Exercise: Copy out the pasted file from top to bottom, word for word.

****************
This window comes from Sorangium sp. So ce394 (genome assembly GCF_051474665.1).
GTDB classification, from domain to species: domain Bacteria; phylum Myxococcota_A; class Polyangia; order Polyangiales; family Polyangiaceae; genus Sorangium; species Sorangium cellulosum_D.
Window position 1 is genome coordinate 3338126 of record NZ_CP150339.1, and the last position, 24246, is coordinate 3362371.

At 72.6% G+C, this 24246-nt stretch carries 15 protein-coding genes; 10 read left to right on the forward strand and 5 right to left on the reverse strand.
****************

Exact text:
This window comes from Sorangium sp. So ce394 (genome assembly GCF_051474665.1).
GTDB classification, from domain to species: domain Bacteria; phylum Myxococcota_A; class Polyangia; order Polyangiales; family Polyangiaceae; genus Sorangium; species Sorangium cellulosum_D.
Window position 1 is genome coordinate 3338126 of record NZ_CP150339.1, and the last position, 24246, is coordinate 3362371.

At 72.6% G+C, this 24246-nt stretch carries 15 protein-coding genes; 10 read left to right on the forward strand and 5 right to left on the reverse strand.